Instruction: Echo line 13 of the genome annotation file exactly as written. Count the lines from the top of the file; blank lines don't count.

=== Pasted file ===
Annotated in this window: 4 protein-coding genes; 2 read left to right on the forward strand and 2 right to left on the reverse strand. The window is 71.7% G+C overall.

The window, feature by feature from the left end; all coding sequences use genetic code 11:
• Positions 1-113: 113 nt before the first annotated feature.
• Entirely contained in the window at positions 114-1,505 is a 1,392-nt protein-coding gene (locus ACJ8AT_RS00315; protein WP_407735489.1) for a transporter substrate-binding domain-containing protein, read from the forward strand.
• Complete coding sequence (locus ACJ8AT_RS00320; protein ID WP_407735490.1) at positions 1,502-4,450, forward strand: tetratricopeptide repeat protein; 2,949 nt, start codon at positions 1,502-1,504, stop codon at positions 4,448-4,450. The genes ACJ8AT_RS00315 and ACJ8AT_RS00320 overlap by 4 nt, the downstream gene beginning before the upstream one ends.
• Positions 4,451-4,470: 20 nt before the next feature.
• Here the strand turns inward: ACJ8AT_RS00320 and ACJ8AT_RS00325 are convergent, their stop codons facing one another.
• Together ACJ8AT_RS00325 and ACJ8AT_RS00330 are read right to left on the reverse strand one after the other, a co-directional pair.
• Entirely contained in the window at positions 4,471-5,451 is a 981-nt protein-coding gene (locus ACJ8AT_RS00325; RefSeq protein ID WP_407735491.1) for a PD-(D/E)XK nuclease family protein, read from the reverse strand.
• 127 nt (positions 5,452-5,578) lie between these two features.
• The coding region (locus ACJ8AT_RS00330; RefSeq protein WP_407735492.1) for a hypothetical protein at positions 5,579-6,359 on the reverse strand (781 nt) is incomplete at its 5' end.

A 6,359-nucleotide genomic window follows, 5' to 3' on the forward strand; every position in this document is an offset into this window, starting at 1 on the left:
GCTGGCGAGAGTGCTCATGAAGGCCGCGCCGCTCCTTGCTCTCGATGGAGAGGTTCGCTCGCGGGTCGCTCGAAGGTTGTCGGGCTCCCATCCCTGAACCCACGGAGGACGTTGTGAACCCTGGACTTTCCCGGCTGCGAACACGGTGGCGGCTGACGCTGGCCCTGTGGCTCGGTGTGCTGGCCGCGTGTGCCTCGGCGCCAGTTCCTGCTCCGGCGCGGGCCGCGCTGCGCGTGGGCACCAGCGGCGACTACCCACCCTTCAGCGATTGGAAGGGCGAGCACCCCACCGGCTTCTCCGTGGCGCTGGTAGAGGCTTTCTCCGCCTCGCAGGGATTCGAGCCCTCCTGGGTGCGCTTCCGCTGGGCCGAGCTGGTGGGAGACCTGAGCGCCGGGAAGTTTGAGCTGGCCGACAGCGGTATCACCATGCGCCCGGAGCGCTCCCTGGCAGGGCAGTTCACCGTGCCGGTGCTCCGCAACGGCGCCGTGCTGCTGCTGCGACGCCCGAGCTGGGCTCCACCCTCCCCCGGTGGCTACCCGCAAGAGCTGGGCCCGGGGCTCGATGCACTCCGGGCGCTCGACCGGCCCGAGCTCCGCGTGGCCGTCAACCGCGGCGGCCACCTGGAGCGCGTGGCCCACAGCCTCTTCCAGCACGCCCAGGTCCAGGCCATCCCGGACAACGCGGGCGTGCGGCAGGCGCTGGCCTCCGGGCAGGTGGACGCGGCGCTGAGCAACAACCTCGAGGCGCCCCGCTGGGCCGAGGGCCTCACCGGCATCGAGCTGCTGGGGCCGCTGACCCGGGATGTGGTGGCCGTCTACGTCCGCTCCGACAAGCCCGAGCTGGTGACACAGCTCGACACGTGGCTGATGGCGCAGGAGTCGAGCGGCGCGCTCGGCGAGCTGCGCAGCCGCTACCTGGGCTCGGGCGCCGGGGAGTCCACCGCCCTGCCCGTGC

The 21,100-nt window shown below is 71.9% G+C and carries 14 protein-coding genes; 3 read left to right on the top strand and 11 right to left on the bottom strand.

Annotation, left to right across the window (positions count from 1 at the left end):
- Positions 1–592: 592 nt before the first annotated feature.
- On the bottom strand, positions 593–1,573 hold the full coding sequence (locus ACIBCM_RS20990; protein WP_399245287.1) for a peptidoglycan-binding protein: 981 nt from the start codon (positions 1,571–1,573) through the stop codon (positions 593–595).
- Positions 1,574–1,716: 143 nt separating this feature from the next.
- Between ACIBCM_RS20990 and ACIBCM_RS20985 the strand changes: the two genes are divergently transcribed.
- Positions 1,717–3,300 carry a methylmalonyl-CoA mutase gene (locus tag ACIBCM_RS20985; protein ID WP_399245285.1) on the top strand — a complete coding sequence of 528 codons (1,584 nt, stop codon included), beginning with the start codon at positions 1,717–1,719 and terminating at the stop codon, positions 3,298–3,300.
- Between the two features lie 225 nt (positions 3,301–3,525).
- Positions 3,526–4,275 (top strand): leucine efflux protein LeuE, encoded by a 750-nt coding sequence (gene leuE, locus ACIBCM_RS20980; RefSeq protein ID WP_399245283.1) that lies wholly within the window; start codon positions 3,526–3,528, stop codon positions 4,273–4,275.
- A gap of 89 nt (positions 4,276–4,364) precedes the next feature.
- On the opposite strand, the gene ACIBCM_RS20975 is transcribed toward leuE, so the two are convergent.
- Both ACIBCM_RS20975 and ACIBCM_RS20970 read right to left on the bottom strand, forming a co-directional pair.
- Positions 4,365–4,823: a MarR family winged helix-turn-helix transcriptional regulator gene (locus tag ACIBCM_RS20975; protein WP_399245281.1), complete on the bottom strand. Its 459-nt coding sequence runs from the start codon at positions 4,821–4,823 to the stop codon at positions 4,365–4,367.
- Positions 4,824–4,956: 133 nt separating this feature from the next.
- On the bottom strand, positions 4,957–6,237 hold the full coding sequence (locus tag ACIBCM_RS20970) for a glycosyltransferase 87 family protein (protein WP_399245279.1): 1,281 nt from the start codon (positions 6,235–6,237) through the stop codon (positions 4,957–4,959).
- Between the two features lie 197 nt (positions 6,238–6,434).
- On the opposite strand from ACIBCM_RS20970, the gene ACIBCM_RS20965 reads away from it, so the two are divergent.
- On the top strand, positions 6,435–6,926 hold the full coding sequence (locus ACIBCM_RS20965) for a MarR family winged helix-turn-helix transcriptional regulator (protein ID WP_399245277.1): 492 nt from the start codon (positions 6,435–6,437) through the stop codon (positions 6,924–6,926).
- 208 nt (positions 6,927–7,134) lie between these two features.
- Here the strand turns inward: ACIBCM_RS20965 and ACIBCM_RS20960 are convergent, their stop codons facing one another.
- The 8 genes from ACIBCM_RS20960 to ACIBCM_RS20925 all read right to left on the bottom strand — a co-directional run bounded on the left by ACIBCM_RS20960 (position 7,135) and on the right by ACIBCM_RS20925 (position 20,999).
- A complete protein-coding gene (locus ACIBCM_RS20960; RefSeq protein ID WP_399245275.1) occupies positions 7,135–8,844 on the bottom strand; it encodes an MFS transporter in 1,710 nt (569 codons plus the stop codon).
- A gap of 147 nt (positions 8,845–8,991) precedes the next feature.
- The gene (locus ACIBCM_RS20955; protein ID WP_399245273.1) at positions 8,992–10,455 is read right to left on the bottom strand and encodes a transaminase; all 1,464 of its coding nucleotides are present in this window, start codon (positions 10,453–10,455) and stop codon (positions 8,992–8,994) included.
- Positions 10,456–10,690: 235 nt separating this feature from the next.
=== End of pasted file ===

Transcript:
GCTGGCGAGAGTGCTCATGAAGGCCGCGCCGCTCCTTGCTCTCGATGGAGAGGTTCGCTCGCGGGTCGCTCGAAGGTTGTCGGGCTCCCATCCCTGAACCCACGGAGGACGTTGTGAACCCTGGACTTTCCCGGCTGCGAACACGGTGGCGGCTGACGCTGGCCCTGTGGCTCGGTGTGCTGGCCGCGTGTGCCTCGGCGCCAGTTCCTGCTCCGGCGCGGGCCGCGCTGCGCGTGGGCACCAGCGGCGACTACCCACCCTTCAGCGATTGGAAGGGCGAGCACCCCACCGGCTTCTCCGTGGCGCTGGTAGAGGCTTTCTCCGCCTCGCAGGGATTCGAGCCCTCCTGGGTGCGCTTCCGCTGGGCCGAGCTGGTGGGAGACCTGAGCGCCGGGAAGTTTGAGCTGGCCGACAGCGGTATCACCATGCGCCCGGAGCGCTCCCTGGCAGGGCAGTTCACCGTGCCGGTGCTCCGCAACGGCGCCGTGCTGCTGCTGCGACGCCCGAGCTGGGCTCCACCCTCCCCCGGTGGCTACCCGCAAGAGCTGGGCCCGGGGCTCGATGCACTCCGGGCGCTCGACCGGCCCGAGCTCCGCGTGGCCGTCAACCGCGGCGGCCACCTGGAGCGCGTGGCCCACAGCCTCTTCCAGCACGCCCAGGTCCAGGCCATCCCGGACAACGCGGGCGTGCGGCAGGCGCTGGCCTCCGGGCAGGTGGACGCGGCGCTGAGCAACAACCTCGAGGCGCCCCGCTGGGCCGAGGGCCTCACCGGCATCGAGCTGCTGGGGCCGCTGACCCGGGATGTGGTGGCCGTCTACGTCCGCTCCGACAAGCCCGAGCTGGTGACACAGCTCGACACGTGGCTGATGGCGCAGGAGTCGAGCGGCGCGCTCGGCGAGCTGCGCAGCCGCTACCTGGGCTCGGGCGCCGGGGAGTCCACCGCCCTGCCCGTGC